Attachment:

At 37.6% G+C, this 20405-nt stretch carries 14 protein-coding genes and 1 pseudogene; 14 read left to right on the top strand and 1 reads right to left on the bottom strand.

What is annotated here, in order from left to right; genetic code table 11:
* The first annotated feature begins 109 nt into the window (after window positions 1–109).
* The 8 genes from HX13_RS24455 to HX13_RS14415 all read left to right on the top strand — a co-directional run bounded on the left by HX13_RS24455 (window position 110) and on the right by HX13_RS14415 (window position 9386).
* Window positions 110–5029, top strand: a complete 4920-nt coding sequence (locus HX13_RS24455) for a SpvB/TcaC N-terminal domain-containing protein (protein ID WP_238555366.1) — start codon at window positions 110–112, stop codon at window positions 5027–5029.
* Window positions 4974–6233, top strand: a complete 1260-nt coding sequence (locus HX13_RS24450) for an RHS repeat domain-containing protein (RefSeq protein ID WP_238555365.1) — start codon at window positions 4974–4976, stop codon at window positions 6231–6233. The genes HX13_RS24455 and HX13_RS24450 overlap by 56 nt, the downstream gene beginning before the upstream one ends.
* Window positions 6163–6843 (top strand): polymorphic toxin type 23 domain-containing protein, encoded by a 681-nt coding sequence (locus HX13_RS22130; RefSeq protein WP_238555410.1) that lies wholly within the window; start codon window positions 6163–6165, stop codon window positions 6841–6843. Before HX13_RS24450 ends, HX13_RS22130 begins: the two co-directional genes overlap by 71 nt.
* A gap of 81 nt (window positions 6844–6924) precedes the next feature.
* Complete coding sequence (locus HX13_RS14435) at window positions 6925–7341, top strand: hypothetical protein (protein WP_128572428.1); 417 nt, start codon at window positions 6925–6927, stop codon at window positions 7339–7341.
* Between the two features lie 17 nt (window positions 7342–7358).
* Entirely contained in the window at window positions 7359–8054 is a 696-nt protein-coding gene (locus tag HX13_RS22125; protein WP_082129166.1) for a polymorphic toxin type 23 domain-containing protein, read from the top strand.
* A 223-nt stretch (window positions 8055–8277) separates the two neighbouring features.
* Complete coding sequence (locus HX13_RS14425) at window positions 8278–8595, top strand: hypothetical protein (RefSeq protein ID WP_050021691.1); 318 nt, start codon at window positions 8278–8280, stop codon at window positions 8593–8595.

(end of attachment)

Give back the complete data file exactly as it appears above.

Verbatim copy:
At 37.6% G+C, this 20405-nt stretch carries 14 protein-coding genes and 1 pseudogene; 14 read left to right on the top strand and 1 reads right to left on the bottom strand.

What is annotated here, in order from left to right; genetic code table 11:
* The first annotated feature begins 109 nt into the window (after window positions 1–109).
* The 8 genes from HX13_RS24455 to HX13_RS14415 all read left to right on the top strand — a co-directional run bounded on the left by HX13_RS24455 (window position 110) and on the right by HX13_RS14415 (window position 9386).
* Window positions 110–5029, top strand: a complete 4920-nt coding sequence (locus HX13_RS24455) for a SpvB/TcaC N-terminal domain-containing protein (protein ID WP_238555366.1) — start codon at window positions 110–112, stop codon at window positions 5027–5029.
* Window positions 4974–6233, top strand: a complete 1260-nt coding sequence (locus HX13_RS24450) for an RHS repeat domain-containing protein (RefSeq protein ID WP_238555365.1) — start codon at window positions 4974–4976, stop codon at window positions 6231–6233. The genes HX13_RS24455 and HX13_RS24450 overlap by 56 nt, the downstream gene beginning before the upstream one ends.
* Window positions 6163–6843 (top strand): polymorphic toxin type 23 domain-containing protein, encoded by a 681-nt coding sequence (locus HX13_RS22130; RefSeq protein WP_238555410.1) that lies wholly within the window; start codon window positions 6163–6165, stop codon window positions 6841–6843. Before HX13_RS24450 ends, HX13_RS22130 begins: the two co-directional genes overlap by 71 nt.
* A gap of 81 nt (window positions 6844–6924) precedes the next feature.
* Complete coding sequence (locus HX13_RS14435) at window positions 6925–7341, top strand: hypothetical protein (protein WP_128572428.1); 417 nt, start codon at window positions 6925–6927, stop codon at window positions 7339–7341.
* Between the two features lie 17 nt (window positions 7342–7358).
* Entirely contained in the window at window positions 7359–8054 is a 696-nt protein-coding gene (locus tag HX13_RS22125; protein WP_082129166.1) for a polymorphic toxin type 23 domain-containing protein, read from the top strand.
* A 223-nt stretch (window positions 8055–8277) separates the two neighbouring features.
* Complete coding sequence (locus HX13_RS14425) at window positions 8278–8595, top strand: hypothetical protein (RefSeq protein ID WP_050021691.1); 318 nt, start codon at window positions 8278–8280, stop codon at window positions 8593–8595.